Monday, 17 June 2019
Three war memorial windows in
Saint Editha’s Church, Tamworth
Earlier this morning [17 June 2019], I was discussing the Pre-Raphaelite windows in Saint Chapel in the College Church of Saint Editha, the parish church of Tamworth.
Saint Editha’s Church also has three interesting war memorials side-by-side in the North Aisle, and the windows have interesting connection with the Pre-Raphaelite windows in Saint George’s Chapel.
The first of these windows, at the west end of the north aisle, is the World War I Memorial Window, dating from 1920, and by Henry George Alexander Holiday (1839-1927).
The dedication reads: ‘To the Glory of God and in reverent memory of the men of this Parish who nobly gave their lives for freedom and humanity in the Great War 1914-1918.’
The artist Henry Holiday entered the Royal Academy Schools at the age of 15 and was soon drawn to the ideas and the artists of the Pre-Raphaelite movement.
He succeeded Sir Edward Burne-Jones as the chief designer for the stained glass firm James Powell & Sons in 1863 and his style had a long-lasting effect on their production into the 1920s. Some of his windows were made by Lavers & Barraud and by Heaton, Butler & Bayne.
After Holiday ended his association with Powells, he established his own workshop in 1890, and from about 1900 he made his own glass at the workshop. His later work was made at the Glass House, Fulham.
Holiday also worked as a painter, illustrator and sculptor, and his broad range of interests led to involvement in the campaign for Irish Home Rule, women’s suffrage and dress reform.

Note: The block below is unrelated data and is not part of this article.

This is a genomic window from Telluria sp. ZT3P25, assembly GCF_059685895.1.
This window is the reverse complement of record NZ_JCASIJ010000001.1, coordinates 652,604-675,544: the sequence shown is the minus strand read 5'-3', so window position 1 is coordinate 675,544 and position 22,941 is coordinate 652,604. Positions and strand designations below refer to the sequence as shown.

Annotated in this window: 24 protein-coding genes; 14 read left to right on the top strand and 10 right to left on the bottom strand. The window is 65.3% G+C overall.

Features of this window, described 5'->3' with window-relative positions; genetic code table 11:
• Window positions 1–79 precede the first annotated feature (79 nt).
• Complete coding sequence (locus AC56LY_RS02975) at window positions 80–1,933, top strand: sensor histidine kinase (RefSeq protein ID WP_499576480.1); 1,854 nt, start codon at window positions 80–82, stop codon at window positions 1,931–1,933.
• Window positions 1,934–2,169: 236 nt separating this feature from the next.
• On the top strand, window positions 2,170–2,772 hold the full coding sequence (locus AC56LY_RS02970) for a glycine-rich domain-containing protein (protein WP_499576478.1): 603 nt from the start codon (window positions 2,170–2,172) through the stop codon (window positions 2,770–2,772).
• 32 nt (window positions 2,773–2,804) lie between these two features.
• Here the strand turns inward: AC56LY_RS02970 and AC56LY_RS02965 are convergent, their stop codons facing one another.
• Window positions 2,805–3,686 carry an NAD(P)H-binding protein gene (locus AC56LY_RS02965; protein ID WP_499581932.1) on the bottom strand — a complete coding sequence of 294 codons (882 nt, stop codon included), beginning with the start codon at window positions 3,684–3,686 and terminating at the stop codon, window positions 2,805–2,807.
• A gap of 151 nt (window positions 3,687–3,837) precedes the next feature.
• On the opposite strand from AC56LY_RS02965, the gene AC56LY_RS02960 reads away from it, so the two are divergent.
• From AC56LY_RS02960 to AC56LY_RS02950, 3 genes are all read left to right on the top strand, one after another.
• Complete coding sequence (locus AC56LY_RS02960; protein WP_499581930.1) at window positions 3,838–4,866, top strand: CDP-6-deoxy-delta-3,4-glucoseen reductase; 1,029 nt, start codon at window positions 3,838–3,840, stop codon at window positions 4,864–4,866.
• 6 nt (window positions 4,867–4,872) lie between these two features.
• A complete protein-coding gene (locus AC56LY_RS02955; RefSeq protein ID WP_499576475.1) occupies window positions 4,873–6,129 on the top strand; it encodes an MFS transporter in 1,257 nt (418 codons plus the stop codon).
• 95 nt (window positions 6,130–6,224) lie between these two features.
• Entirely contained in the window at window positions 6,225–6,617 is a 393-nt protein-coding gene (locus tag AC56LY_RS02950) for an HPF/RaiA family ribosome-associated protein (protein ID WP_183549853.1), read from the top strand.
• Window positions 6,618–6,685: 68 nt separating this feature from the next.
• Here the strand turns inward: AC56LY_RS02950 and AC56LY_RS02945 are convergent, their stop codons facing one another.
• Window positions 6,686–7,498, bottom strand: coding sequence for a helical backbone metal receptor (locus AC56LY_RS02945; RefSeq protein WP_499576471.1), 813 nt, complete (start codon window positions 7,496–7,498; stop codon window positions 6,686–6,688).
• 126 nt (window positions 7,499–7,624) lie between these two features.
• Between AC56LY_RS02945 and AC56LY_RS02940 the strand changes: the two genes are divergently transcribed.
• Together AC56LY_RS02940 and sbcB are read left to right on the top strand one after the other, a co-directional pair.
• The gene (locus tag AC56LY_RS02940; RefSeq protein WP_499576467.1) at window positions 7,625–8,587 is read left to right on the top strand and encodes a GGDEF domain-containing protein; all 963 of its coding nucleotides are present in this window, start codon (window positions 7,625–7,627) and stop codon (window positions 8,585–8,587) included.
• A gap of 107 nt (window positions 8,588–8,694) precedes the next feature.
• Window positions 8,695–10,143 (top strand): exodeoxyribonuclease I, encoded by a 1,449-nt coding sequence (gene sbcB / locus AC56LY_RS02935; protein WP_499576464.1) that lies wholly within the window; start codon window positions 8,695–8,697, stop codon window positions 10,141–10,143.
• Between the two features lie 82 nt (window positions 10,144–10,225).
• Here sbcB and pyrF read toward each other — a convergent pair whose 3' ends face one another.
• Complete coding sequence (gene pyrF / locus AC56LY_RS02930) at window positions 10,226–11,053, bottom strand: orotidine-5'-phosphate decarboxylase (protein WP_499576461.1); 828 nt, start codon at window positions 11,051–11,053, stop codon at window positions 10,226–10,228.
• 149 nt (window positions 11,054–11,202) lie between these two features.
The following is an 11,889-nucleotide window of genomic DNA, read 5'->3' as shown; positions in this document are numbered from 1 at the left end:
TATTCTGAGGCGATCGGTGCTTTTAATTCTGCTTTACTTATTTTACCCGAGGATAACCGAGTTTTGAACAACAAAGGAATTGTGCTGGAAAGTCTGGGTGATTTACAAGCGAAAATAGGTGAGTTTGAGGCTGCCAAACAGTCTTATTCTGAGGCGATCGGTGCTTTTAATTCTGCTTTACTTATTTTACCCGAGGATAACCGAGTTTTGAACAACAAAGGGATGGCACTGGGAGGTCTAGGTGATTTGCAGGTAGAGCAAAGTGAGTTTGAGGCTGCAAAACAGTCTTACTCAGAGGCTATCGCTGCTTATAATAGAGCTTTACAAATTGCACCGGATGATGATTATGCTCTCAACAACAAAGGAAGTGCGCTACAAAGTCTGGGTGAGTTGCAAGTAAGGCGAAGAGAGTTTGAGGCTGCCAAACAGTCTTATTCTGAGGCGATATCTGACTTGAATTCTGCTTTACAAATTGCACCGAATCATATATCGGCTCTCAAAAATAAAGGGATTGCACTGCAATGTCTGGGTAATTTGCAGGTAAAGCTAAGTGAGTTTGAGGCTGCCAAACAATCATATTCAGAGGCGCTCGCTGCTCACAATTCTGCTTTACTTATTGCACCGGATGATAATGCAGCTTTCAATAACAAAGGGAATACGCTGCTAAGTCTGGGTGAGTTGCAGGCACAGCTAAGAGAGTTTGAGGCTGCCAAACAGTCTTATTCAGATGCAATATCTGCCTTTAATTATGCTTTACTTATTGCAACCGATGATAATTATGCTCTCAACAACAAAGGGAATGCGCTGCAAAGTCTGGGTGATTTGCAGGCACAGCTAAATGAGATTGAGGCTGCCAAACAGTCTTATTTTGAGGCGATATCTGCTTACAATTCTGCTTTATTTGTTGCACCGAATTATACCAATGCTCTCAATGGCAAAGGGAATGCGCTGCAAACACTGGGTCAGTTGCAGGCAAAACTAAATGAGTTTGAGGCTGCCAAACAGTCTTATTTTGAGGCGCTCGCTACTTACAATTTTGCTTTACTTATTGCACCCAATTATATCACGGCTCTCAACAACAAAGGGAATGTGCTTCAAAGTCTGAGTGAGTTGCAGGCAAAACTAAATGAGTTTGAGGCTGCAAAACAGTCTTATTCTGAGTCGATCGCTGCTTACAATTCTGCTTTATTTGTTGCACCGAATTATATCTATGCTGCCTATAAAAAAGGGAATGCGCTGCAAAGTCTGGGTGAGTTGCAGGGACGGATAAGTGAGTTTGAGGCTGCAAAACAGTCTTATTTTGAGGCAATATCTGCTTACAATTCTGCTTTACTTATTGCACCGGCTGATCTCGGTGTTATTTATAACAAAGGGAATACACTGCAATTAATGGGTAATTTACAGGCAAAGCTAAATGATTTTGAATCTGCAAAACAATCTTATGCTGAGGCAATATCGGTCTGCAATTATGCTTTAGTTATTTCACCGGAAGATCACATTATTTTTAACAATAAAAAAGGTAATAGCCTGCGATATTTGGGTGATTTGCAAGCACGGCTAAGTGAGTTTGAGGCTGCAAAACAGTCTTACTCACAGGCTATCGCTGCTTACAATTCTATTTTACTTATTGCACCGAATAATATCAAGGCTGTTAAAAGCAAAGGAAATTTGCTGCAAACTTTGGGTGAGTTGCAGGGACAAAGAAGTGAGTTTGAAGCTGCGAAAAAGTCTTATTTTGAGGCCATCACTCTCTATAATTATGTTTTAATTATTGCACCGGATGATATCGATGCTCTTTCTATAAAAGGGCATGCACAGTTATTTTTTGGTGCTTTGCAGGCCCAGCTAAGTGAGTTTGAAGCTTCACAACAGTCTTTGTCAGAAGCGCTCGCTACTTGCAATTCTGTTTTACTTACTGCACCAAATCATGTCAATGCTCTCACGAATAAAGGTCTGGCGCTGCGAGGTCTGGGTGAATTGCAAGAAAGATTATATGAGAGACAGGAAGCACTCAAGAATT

In the centre of this window, the crowned Christ is enthroned and holds a cross in his left hand, his right hand raised in blessing. Above him are the words: ‘Come unto me & ye shall find rest to your souls.’ On either side are the words ‘Surely he hath borne our griefs and carried our sorrows.’
The rainbow above the throne not only helps to define the composition but is also a sign of the Covenant of God and of hope. Above Christ the King and the rainbow, two cherubs are symbols of Divine Love.
The four angels in two pairs on each side of him bear a scroll with the words: ‘Blessed are they that mourn for they shall be comforted.’
The words at the bottom read: ‘The Spirit of the Lord God is upon me because the Lord hath anointed me to bind up the broken hearted, to comfort all that mourn, to give unto them the garment of praise for the spirit of the spirit of heaviness.’